Legal aid program directors discussed firing watchdog

Sunday, September 24, 2006

WASHINGTON -- Directors of the government's legal aid program for the poor secretly debated how to fire the auditor who exposed their expensive meals, use of limousine services and headquarters move to a ritzy neighborhood.

Meeting transcripts obtained by The Associated Press show that Legal Services Corp. board members in 2005 and 2006 disparaged inspector general Kirt West, whose job is to find fraud, waste and abuse.

In private, the board derided West as abusive, a character assassin, a shoddy investigator with a delusional staff.

Board members warned themselves to be careful in their actions toward the internal watchdog, fearful that retaliation would anger Congress and jeopardize their federal dollars.

Some board members expressed their fears of angering Congress, the source of their funding, by leaving the perception they were retaliating against the inspector general who investigated their actions.

Those fears proved accurate when the board was ready to discuss West's status at a meeting in St. Louis last April. Two senators and a House member, who learned the directors had secretly debated firing West in secret meetings, were convinced that the board would take action in the April session.

Just as the directors were ready to convene after lunch, a congressional aide hand-delivered a letter to the board chairman, Atlanta lawyer Frank Strickland.

Sens. Charles Grassley, R-Iowa, and Michael Enzi, R-Wyo., and Rep. Christopher Cannon, R-Utah, warned Strickland that any attempt to fire West "would be an egregious action in light of the fact that Mr. West is investigating you, the LSC board, as well as your president."

West still has his job.

He conducted an expansive review of spending by board members, who are part-time, and top full-time program executives.

The board's vice chairman, University of Virginia law professor Lillian BeVier, headed the committee that was evaluating the inspector general. According to a transcript of the board's January 2006 meeting, BeVier summed up comments by a board colleague, Baltimore attorney Herbert Garten:

"I mean I understood Herb to say we should basically say 'You're fired,"' said BeVier.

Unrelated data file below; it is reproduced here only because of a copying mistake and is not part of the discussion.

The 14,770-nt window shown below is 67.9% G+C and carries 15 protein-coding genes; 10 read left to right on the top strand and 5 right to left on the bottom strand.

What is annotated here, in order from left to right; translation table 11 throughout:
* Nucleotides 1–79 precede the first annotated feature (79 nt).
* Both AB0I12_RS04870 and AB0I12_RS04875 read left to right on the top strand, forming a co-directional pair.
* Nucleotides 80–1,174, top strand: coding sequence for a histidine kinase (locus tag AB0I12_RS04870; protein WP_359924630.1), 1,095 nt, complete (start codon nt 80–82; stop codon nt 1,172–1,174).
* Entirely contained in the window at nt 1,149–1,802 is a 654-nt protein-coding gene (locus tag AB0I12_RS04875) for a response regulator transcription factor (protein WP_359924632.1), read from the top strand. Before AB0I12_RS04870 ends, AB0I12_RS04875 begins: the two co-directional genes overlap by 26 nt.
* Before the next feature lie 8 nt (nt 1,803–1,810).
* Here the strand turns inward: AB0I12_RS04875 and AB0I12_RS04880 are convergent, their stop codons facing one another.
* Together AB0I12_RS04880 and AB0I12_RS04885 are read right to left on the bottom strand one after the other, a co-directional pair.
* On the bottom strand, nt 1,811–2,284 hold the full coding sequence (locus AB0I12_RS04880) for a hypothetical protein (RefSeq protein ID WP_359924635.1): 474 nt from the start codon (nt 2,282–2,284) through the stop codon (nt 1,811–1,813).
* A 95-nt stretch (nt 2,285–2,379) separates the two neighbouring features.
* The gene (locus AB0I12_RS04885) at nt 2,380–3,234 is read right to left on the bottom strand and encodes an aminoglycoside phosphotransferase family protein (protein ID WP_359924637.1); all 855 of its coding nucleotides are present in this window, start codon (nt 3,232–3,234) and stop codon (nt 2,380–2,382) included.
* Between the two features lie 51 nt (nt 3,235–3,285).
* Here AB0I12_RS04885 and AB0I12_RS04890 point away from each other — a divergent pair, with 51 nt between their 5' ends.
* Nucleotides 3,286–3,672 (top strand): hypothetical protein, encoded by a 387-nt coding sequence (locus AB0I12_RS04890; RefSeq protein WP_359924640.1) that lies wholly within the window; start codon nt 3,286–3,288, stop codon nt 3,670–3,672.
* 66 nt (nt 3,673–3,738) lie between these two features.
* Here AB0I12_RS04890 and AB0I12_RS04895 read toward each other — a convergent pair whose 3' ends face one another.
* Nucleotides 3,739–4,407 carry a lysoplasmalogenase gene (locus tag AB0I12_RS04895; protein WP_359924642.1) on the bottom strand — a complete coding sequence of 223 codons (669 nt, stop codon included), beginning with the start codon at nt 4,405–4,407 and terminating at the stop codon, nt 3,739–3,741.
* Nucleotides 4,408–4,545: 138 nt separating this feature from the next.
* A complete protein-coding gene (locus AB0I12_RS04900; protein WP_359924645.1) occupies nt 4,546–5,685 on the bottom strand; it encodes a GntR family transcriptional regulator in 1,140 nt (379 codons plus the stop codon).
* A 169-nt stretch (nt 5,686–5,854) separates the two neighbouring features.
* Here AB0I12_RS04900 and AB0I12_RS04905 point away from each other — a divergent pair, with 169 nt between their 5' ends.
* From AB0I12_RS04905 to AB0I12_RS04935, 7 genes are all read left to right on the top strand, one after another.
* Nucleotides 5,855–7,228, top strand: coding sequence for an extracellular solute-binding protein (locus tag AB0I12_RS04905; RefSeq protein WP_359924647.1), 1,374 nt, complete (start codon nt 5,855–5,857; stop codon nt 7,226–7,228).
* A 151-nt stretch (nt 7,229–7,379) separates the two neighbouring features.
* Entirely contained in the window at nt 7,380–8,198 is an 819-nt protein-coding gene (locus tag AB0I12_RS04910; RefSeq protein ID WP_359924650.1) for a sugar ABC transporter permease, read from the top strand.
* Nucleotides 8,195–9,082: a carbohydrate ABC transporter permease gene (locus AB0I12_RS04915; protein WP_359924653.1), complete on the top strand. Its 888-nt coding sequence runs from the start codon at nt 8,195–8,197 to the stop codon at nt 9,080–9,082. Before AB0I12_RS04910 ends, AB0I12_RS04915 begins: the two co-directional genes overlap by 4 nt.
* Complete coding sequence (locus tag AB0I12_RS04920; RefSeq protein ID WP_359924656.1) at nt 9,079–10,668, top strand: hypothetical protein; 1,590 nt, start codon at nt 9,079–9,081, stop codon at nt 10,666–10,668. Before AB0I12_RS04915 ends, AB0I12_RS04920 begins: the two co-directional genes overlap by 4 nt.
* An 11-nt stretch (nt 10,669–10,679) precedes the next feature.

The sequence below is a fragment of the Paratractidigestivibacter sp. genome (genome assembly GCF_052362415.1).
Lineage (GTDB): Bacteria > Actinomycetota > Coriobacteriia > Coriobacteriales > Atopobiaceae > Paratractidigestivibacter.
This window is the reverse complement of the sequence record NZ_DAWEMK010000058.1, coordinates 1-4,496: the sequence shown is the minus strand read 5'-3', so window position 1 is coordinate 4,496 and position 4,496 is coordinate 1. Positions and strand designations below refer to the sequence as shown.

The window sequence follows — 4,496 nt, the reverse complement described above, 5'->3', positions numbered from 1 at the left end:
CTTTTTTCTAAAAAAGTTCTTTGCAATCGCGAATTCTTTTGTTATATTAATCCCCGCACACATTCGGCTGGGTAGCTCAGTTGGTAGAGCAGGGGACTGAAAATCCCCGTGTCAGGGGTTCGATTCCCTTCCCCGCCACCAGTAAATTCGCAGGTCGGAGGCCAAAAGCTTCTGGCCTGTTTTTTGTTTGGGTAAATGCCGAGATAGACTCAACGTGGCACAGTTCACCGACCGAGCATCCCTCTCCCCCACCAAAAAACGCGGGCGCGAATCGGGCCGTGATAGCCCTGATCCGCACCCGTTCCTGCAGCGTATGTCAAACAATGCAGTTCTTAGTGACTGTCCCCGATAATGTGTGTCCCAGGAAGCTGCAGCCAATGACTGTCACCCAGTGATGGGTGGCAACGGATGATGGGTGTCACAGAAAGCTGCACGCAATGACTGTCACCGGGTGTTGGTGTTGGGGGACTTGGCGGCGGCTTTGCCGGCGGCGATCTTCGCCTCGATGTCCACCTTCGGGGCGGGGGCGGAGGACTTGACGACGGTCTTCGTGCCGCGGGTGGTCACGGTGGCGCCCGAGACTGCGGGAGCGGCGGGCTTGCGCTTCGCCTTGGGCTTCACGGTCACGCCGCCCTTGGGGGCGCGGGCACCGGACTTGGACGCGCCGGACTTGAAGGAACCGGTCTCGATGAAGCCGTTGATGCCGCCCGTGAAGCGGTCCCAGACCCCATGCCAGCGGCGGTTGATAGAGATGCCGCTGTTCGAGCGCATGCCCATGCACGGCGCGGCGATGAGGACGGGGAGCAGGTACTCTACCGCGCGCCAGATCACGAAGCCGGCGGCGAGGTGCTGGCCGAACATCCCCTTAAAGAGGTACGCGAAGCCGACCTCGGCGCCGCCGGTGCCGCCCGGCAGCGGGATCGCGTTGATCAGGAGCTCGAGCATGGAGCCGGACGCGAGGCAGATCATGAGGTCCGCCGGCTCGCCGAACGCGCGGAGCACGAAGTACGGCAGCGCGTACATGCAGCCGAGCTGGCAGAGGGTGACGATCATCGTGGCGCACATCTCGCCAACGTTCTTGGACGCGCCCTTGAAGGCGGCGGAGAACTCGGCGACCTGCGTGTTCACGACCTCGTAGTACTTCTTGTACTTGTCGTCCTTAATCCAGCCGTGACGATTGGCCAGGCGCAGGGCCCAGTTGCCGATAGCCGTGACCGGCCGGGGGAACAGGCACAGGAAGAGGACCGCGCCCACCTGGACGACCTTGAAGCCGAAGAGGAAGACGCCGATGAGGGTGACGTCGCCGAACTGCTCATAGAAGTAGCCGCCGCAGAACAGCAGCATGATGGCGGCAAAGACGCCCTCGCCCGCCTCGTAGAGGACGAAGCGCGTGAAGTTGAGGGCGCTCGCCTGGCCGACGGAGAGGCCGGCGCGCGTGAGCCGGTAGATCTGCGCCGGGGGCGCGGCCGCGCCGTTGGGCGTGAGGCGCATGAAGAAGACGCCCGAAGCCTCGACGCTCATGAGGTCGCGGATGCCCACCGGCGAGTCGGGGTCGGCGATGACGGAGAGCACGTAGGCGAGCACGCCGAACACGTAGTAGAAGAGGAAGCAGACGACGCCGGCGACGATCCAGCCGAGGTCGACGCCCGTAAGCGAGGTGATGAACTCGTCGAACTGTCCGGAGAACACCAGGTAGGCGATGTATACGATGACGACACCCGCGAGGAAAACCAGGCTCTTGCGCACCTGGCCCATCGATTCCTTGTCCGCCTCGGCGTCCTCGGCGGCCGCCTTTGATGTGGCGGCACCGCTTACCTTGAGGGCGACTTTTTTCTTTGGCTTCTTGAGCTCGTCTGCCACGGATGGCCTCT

"Yes, that's my opinion," replied Garten, a Baltimore lawyer. But Garten said he agreed with the board chairman on the need for a formal review to establish a record of the watchdog's performance.

BeVier also addressed board member Thomas Meites, a Chicago lawyer.

"You're just willing to ... take the steps to get him removed, as opposed to a probationary period or you've got six months or something," she said. Meites said he, too, agreed with the chairman that "basic fairness" required a formal review that would give the watchdog a chance to defend himself.

BeVier said, "He should know that he's got ... to shape up or we will ship him out." Then Meites said, "I can't tell you how little I want to spend any time with this guy."

West declined comment on the board discussions, as did Strickland, the board chairman. Both are scheduled to testify Tuesday before a House Judiciary subcommittee led by Rep. Cannon.

Garten declined comment. Messages left with Meites were not returned.

BeVier said in an interview the board had not decided whether to fire West and would not have done so at the April meeting.

"What we were trying to do was find a way to make a decision and find out whether impressions some members had were correct" about West's performance, she said.

Cannon has introduced a bill that would require votes of nine of the 11 Legal Services board members to fire the inspector general; a majority is required now.

The Utah Republican said in an interview that any attempt to fire the inspector general was "unseemly," and "the effect will be much harsher scrutiny by Congress on their activities."

"Instead of scapegoating this guy they should be looking at themselves and solving problems," Cannon said.

Added Sen. Grassley: "It looks like the Legal Services Corporation is busy looking for ways to shoot the messenger."

The nonprofit corporation is financed with a $330.8 million congressional appropriation. Most of the money is distributed to 138 nonprofit legal aid organizations across the country that provide free lawyers in certain types of civil cases -- including housing, domestic abuse, worker exploitation, divorce, and Social Security benefits.

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